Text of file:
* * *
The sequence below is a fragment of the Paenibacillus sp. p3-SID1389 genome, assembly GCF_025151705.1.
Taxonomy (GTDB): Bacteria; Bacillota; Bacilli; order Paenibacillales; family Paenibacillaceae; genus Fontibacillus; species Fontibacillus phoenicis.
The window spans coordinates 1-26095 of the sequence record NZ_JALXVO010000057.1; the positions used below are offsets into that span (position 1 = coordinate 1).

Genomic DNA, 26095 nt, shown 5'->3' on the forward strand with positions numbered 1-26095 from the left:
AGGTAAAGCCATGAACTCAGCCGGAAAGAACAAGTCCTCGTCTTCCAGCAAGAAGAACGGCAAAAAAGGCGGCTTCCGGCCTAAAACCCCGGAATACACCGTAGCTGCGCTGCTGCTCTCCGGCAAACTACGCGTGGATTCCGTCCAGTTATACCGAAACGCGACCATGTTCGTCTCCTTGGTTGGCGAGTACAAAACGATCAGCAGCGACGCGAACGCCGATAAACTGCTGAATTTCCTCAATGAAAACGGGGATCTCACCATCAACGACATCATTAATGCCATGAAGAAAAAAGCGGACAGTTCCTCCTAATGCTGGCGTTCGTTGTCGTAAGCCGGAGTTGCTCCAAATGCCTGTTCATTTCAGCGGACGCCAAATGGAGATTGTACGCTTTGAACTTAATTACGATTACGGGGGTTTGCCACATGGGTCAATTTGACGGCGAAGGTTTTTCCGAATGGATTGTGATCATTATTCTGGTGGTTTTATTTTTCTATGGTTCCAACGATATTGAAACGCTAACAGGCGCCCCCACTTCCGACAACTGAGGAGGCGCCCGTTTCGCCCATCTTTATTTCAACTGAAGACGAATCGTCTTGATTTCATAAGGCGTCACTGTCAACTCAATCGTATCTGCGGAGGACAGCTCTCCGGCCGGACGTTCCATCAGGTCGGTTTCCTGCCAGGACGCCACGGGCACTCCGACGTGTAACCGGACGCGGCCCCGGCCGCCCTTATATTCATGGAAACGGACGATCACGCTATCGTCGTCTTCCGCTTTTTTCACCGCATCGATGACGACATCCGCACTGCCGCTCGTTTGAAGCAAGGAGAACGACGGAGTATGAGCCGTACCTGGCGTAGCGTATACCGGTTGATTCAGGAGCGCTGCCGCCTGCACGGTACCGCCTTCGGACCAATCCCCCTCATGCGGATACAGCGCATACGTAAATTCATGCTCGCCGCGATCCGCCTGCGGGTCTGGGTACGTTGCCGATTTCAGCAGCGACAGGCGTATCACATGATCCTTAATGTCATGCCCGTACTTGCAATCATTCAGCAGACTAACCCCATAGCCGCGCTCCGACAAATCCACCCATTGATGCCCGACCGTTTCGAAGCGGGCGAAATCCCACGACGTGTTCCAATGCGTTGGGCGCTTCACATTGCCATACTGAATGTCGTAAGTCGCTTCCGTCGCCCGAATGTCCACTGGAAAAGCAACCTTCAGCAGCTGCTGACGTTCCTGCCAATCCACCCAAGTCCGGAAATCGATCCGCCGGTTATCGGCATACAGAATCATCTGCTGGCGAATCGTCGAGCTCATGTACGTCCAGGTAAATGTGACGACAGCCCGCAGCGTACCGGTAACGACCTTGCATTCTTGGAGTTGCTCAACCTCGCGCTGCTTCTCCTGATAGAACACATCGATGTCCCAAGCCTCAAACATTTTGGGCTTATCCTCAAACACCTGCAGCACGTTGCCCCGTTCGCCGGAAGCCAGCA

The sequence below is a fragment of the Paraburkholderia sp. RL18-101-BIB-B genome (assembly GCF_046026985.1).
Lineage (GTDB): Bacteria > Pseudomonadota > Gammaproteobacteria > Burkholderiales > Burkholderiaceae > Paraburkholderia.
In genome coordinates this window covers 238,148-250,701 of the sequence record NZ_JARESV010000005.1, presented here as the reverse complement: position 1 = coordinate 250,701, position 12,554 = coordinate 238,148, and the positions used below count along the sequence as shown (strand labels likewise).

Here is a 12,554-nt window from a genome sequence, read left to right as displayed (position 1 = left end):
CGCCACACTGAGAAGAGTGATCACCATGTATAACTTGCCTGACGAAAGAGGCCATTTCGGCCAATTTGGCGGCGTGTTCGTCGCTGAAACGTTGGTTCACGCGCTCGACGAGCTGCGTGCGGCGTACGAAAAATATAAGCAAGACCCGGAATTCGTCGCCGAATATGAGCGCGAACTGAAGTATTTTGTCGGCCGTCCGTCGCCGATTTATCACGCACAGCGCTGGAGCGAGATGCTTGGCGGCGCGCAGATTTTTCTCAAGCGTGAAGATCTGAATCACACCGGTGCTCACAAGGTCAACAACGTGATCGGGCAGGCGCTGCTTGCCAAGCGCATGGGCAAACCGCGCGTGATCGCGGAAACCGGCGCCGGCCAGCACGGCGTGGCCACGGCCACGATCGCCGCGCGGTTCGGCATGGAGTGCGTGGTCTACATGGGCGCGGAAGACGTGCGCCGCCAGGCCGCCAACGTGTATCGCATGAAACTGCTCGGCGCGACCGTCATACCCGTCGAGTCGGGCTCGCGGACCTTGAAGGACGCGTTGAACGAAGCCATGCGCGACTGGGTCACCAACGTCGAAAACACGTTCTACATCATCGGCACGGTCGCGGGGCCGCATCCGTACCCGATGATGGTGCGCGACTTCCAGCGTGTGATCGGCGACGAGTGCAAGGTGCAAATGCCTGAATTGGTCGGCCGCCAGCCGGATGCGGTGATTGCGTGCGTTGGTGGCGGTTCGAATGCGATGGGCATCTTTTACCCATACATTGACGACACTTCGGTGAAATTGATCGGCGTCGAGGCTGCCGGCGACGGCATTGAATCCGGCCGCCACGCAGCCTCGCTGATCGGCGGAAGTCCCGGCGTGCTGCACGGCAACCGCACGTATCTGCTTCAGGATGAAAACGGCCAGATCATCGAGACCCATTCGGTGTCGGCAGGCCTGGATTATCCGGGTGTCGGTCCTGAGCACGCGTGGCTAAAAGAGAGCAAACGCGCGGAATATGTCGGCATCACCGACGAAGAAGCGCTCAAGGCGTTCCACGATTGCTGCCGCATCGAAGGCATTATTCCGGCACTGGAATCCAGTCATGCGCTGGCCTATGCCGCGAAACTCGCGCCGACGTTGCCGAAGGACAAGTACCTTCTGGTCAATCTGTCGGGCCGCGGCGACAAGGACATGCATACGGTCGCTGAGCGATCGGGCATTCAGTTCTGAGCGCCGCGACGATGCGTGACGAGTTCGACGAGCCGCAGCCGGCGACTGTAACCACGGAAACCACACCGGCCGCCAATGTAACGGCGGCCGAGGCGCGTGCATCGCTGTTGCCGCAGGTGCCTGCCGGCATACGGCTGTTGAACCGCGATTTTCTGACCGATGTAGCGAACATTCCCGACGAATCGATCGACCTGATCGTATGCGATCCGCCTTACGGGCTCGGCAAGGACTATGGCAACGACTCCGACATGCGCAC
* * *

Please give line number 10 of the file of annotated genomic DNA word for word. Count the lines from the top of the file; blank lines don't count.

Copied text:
CGCCACACTGAGAAGAGTGATCACCATGTATAACTTGCCTGACGAAAGAGGCCATTTCGGCCAATTTGGCGGCGTGTTCGTCGCTGAAACGTTGGTTCACGCGCTCGACGAGCTGCGTGCGGCGTACGAAAAATATAAGCAAGACCCGGAATTCGTCGCCGAATATGAGCGCGAACTGAAGTATTTTGTCGGCCGTCCGTCGCCGATTTATCACGCACAGCGCTGGAGCGAGATGCTTGGCGGCGCGCAGATTTTTCTCAAGCGTGAAGATCTGAATCACACCGGTGCTCACAAGGTCAACAACGTGATCGGGCAGGCGCTGCTTGCCAAGCGCATGGGCAAACCGCGCGTGATCGCGGAAACCGGCGCCGGCCAGCACGGCGTGGCCACGGCCACGATCGCCGCGCGGTTCGGCATGGAGTGCGTGGTCTACATGGGCGCGGAAGACGTGCGCCGCCAGGCCGCCAACGTGTATCGCATGAAACTGCTCGGCGCGACCGTCATACCCGTCGAGTCGGGCTCGCGGACCTTGAAGGACGCGTTGAACGAAGCCATGCGCGACTGGGTCACCAACGTCGAAAACACGTTCTACATCATCGGCACGGTCGCGGGGCCGCATCCGTACCCGATGATGGTGCGCGACTTCCAGCGTGTGATCGGCGACGAGTGCAAGGTGCAAATGCCTGAATTGGTCGGCCGCCAGCCGGATGCGGTGATTGCGTGCGTTGGTGGCGGTTCGAATGCGATGGGCATCTTTTACCCATACATTGACGACACTTCGGTGAAATTGATCGGCGTCGAGGCTGCCGGCGACGGCATTGAATCCGGCCGCCACGCAGCCTCGCTGATCGGCGGAAGTCCCGGCGTGCTGCACGGCAACCGCACGTATCTGCTTCAGGATGAAAACGGCCAGATCATCGAGACCCATTCGGTGTCGGCAGGCCTGGATTATCCGGGTGTCGGTCCTGAGCACGCGTGGCTAAAAGAGAGCAAACGCGCGGAATATGTCGGCATCACCGACGAAGAAGCGCTCAAGGCGTTCCACGATTGCTGCCGCATCGAAGGCATTATTCCGGCACTGGAATCCAGTCATGCGCTGGCCTATGCCGCGAAACTCGCGCCGACGTTGCCGAAGGACAAGTACCTTCTGGTCAATCTGTCGGGCCGCGGCGACAAGGACATGCATACGGTCGCTGAGCGATCGGGCATTCAGTTCTGAGCGCCGCGACGATGCGTGACGAGTTCGACGAGCCGCAGCCGGCGACTGTAACCACGGAAACCACACCGGCCGCCAATGTAACGGCGGCCGAGGCGCGTGCATCGCTGTTGCCGCAGGTGCCTGCCGGCATACGGCTGTTGAACCGCGATTTTCTGACCGATGTAGCGAACATTCCCGACGAATCGATCGACCTGATCGTATGCGATCCGCCTTACGGGCTCGGCAAGGACTATGGCAACGACTCCGACATGCGCAC